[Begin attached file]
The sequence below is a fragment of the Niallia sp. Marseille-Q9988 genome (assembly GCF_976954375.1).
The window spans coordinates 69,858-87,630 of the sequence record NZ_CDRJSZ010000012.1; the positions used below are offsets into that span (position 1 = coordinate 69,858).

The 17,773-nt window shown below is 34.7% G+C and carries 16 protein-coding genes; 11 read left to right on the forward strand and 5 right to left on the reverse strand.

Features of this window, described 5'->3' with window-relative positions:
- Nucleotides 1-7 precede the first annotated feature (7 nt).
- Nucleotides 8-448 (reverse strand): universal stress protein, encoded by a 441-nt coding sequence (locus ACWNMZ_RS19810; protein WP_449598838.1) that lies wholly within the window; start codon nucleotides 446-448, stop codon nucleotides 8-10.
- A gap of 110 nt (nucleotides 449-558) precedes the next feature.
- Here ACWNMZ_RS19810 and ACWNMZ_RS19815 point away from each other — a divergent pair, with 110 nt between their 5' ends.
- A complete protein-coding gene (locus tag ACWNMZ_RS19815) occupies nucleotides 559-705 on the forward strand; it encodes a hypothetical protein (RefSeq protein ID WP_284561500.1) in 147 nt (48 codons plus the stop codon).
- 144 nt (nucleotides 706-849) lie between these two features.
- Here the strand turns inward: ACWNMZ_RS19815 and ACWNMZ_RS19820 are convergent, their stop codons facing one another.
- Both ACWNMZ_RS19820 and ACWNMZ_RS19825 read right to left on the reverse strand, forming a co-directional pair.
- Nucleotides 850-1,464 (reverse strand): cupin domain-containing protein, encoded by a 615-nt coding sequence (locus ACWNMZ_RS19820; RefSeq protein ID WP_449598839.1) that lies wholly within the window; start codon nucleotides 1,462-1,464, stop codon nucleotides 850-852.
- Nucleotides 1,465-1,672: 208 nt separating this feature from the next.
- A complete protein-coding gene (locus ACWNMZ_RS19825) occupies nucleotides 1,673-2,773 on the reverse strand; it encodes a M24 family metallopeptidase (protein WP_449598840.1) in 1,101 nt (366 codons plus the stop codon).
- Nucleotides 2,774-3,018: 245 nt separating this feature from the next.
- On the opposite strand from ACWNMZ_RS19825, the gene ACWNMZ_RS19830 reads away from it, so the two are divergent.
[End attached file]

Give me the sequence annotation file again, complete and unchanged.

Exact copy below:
The sequence below is a fragment of the Niallia sp. Marseille-Q9988 genome (assembly GCF_976954375.1).
The window spans coordinates 69,858-87,630 of the sequence record NZ_CDRJSZ010000012.1; the positions used below are offsets into that span (position 1 = coordinate 69,858).

The 17,773-nt window shown below is 34.7% G+C and carries 16 protein-coding genes; 11 read left to right on the forward strand and 5 right to left on the reverse strand.

Features of this window, described 5'->3' with window-relative positions:
- Nucleotides 1-7 precede the first annotated feature (7 nt).
- Nucleotides 8-448 (reverse strand): universal stress protein, encoded by a 441-nt coding sequence (locus ACWNMZ_RS19810; protein WP_449598838.1) that lies wholly within the window; start codon nucleotides 446-448, stop codon nucleotides 8-10.
- A gap of 110 nt (nucleotides 449-558) precedes the next feature.
- Here ACWNMZ_RS19810 and ACWNMZ_RS19815 point away from each other — a divergent pair, with 110 nt between their 5' ends.
- A complete protein-coding gene (locus tag ACWNMZ_RS19815) occupies nucleotides 559-705 on the forward strand; it encodes a hypothetical protein (RefSeq protein ID WP_284561500.1) in 147 nt (48 codons plus the stop codon).
- 144 nt (nucleotides 706-849) lie between these two features.
- Here the strand turns inward: ACWNMZ_RS19815 and ACWNMZ_RS19820 are convergent, their stop codons facing one another.
- Both ACWNMZ_RS19820 and ACWNMZ_RS19825 read right to left on the reverse strand, forming a co-directional pair.
- Nucleotides 850-1,464 (reverse strand): cupin domain-containing protein, encoded by a 615-nt coding sequence (locus ACWNMZ_RS19820; RefSeq protein ID WP_449598839.1) that lies wholly within the window; start codon nucleotides 1,462-1,464, stop codon nucleotides 850-852.
- Nucleotides 1,465-1,672: 208 nt separating this feature from the next.
- A complete protein-coding gene (locus ACWNMZ_RS19825) occupies nucleotides 1,673-2,773 on the reverse strand; it encodes a M24 family metallopeptidase (protein WP_449598840.1) in 1,101 nt (366 codons plus the stop codon).
- Nucleotides 2,774-3,018: 245 nt separating this feature from the next.
- On the opposite strand from ACWNMZ_RS19825, the gene ACWNMZ_RS19830 reads away from it, so the two are divergent.